Now that you’ve processed your emotions and really gotten to know yourself, look at what triggers your anxiety and how it manifests itself. Think about where anxiety comes from and what makes you feel anxious.

When you’re aware of what anxiety means and is, it won’t be able to take over so easily. When anxiety strikes, you can start looking at its source and why it might be there. This doesn’t mean ignoring the anxiety or trying to pretend like it isn’t happening—it just means that you can start looking at anxiety from a different point of view.

Remember: anxiety isn’t the enemy. It’s a natural response to stress, and it's going to happen whether you like it or not! It might be uncomfortable, but anxiety is more likely to decrease over time if you address it head-on rather than trying to ignore it.

Try writing out new steps that you can take to better handle anxiety and how you plan to implement those steps. That’ll give you something tangible that you can hold onto and also helps with anxiety in an empowering and inspiring way.

Remind yourself that anxiety is something everyone experiences, but it’s what you choose to do with anxiety that matters. Remember this every time it stops you in your tracks. 

Journaling with a planner

9. Repeat

The anxiety journaling process might take a little while to get used to, but once you get started, it’ll stick around for a long time. Anxiety may come and go, but the things that help you handle it should last forever.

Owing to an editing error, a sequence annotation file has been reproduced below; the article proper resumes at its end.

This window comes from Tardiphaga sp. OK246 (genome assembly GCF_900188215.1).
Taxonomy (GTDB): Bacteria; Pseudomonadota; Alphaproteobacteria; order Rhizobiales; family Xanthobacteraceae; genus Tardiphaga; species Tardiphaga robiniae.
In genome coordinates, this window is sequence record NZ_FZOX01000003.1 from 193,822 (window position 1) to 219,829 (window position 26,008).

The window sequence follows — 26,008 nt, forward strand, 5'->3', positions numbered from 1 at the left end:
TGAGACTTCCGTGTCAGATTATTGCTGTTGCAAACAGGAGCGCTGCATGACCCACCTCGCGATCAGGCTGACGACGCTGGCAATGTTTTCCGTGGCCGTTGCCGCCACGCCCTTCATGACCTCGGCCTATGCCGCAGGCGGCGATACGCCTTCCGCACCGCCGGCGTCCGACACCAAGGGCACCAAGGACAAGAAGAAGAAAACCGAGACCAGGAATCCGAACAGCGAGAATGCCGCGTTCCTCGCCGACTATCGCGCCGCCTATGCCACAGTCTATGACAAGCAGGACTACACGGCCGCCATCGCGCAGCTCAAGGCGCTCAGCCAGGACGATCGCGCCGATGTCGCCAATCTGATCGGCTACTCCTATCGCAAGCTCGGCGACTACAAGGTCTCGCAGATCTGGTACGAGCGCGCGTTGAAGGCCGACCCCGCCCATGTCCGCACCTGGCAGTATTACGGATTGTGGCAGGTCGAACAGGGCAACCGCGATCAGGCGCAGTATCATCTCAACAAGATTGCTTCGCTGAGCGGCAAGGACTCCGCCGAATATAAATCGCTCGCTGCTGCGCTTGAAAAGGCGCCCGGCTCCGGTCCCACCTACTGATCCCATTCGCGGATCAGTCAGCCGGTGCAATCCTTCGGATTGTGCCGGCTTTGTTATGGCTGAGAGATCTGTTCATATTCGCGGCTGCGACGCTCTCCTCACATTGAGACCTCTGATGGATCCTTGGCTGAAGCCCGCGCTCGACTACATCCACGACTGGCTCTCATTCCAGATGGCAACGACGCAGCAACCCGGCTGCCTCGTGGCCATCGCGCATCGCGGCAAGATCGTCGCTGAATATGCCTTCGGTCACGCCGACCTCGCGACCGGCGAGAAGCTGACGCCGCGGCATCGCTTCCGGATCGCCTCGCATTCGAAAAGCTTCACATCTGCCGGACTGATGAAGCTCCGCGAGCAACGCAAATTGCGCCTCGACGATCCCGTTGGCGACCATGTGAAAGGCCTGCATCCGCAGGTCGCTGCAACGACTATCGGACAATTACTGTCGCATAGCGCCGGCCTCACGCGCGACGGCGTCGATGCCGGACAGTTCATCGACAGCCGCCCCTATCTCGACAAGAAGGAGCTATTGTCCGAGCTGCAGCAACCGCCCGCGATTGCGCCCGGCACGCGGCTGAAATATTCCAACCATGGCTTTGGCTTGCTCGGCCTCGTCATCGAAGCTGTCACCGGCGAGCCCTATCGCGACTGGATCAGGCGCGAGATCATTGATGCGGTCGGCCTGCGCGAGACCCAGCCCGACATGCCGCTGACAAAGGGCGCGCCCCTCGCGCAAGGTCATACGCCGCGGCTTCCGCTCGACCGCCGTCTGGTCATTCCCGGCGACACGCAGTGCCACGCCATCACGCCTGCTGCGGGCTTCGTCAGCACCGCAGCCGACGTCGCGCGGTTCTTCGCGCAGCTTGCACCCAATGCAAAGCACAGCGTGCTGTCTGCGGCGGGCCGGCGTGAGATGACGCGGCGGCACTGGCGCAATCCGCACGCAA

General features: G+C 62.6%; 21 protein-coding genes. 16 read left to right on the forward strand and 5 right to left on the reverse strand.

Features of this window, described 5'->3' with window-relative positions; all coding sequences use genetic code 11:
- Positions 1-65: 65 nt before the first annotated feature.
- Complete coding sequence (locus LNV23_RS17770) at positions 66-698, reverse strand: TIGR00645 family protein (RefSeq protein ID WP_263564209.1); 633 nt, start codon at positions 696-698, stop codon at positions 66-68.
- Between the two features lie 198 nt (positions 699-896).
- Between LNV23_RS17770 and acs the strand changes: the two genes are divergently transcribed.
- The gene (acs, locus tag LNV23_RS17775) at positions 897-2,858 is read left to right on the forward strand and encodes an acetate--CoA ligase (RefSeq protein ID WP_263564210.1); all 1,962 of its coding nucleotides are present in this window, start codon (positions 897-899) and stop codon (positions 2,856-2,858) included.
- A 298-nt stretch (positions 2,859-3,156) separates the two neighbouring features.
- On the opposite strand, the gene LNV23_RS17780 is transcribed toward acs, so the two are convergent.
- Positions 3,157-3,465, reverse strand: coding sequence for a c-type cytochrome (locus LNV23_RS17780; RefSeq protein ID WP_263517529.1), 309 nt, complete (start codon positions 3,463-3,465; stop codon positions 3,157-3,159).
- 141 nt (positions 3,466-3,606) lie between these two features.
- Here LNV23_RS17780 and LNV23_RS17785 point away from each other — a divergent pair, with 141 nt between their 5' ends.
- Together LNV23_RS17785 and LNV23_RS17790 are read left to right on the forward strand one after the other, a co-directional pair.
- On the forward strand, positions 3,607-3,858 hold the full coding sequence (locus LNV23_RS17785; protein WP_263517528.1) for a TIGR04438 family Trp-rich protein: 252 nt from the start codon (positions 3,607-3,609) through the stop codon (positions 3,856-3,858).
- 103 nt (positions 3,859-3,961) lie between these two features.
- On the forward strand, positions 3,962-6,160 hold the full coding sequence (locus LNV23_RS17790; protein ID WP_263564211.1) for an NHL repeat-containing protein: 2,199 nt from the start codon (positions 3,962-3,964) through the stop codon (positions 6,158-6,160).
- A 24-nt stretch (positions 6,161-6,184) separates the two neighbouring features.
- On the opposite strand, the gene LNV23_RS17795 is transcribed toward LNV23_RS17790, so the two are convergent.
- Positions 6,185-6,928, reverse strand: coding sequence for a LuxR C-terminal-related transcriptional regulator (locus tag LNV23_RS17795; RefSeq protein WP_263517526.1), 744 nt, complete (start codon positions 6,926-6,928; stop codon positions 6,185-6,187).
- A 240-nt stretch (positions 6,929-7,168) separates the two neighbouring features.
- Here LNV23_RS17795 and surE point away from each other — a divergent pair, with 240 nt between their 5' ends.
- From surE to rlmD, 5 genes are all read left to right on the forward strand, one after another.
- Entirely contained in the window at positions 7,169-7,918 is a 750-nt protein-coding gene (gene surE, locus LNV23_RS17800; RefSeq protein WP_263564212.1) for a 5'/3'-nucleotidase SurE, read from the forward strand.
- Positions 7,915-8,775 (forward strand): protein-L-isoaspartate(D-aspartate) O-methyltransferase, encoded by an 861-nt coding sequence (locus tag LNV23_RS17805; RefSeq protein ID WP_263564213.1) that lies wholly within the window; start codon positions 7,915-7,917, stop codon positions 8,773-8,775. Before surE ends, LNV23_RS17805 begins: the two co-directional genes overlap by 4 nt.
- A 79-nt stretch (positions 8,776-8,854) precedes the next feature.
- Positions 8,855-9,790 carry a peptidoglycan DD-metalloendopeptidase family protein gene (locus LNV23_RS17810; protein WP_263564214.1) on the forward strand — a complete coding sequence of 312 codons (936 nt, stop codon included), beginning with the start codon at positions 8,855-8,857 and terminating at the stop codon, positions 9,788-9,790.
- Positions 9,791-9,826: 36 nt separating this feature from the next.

In other words, the more often you use journaling for anxiety, the better! There’s a lot of value in going back again and again so you can really explore your anxiety and have a better understanding of it.

All you have to do is pick up your anxiety journal and follow these same steps when anxiety strikes again. Let anxiety paint a picture of yourself that’s more healthy and balanced. You can absolutely get there!

Take Control of Your Anxiety Now!

You don’t have to live in fear of your own thoughts anymore. By following these nine easy steps, you'll learn how journaling can help reduce feelings of stress and anxiety so that they no longer control your life.

It doesn’t matter if this is the first time you’ll ever try journaling - all that matters is that it'll work! Give these steps a try today and see how much better you feel tomorrow!

How Journaling Can Help With Anxiety in 9 Steps - Pinterest